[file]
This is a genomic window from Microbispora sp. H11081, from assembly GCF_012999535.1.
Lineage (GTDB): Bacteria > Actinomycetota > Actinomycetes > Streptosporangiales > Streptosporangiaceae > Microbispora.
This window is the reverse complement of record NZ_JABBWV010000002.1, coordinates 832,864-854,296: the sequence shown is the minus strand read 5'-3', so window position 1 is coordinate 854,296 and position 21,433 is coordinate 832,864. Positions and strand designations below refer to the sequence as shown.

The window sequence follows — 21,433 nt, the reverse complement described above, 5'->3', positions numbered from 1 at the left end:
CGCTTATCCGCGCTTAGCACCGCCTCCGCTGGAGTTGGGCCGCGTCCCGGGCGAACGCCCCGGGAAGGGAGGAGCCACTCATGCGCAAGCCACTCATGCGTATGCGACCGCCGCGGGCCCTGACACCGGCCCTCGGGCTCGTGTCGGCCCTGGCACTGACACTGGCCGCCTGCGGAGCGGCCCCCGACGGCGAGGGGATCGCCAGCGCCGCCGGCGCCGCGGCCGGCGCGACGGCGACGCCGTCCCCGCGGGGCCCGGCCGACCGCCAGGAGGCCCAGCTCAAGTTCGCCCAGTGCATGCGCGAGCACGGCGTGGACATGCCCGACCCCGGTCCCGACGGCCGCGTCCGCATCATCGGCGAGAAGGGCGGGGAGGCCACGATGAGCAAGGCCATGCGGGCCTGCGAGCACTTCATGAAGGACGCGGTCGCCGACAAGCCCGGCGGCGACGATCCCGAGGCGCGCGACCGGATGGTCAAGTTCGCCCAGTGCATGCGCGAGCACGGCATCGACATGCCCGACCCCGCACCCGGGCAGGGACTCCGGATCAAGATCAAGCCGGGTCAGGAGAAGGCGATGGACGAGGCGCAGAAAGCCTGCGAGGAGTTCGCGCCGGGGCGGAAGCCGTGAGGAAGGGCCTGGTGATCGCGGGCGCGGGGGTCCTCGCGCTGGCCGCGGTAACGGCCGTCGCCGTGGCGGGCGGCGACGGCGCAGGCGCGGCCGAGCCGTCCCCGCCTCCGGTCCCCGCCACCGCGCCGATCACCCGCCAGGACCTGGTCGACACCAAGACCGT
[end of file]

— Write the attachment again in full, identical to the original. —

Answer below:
This is a genomic window from Microbispora sp. H11081, from assembly GCF_012999535.1.
Lineage (GTDB): Bacteria > Actinomycetota > Actinomycetes > Streptosporangiales > Streptosporangiaceae > Microbispora.
This window is the reverse complement of record NZ_JABBWV010000002.1, coordinates 832,864-854,296: the sequence shown is the minus strand read 5'-3', so window position 1 is coordinate 854,296 and position 21,433 is coordinate 832,864. Positions and strand designations below refer to the sequence as shown.

The window sequence follows — 21,433 nt, the reverse complement described above, 5'->3', positions numbered from 1 at the left end:
CGCTTATCCGCGCTTAGCACCGCCTCCGCTGGAGTTGGGCCGCGTCCCGGGCGAACGCCCCGGGAAGGGAGGAGCCACTCATGCGCAAGCCACTCATGCGTATGCGACCGCCGCGGGCCCTGACACCGGCCCTCGGGCTCGTGTCGGCCCTGGCACTGACACTGGCCGCCTGCGGAGCGGCCCCCGACGGCGAGGGGATCGCCAGCGCCGCCGGCGCCGCGGCCGGCGCGACGGCGACGCCGTCCCCGCGGGGCCCGGCCGACCGCCAGGAGGCCCAGCTCAAGTTCGCCCAGTGCATGCGCGAGCACGGCGTGGACATGCCCGACCCCGGTCCCGACGGCCGCGTCCGCATCATCGGCGAGAAGGGCGGGGAGGCCACGATGAGCAAGGCCATGCGGGCCTGCGAGCACTTCATGAAGGACGCGGTCGCCGACAAGCCCGGCGGCGACGATCCCGAGGCGCGCGACCGGATGGTCAAGTTCGCCCAGTGCATGCGCGAGCACGGCATCGACATGCCCGACCCCGCACCCGGGCAGGGACTCCGGATCAAGATCAAGCCGGGTCAGGAGAAGGCGATGGACGAGGCGCAGAAAGCCTGCGAGGAGTTCGCGCCGGGGCGGAAGCCGTGAGGAAGGGCCTGGTGATCGCGGGCGCGGGGGTCCTCGCGCTGGCCGCGGTAACGGCCGTCGCCGTGGCGGGCGGCGACGGCGCAGGCGCGGCCGAGCCGTCCCCGCCTCCGGTCCCCGCCACCGCGCCGATCACCCGCCAGGACCTGGTCGACACCAAGACCGT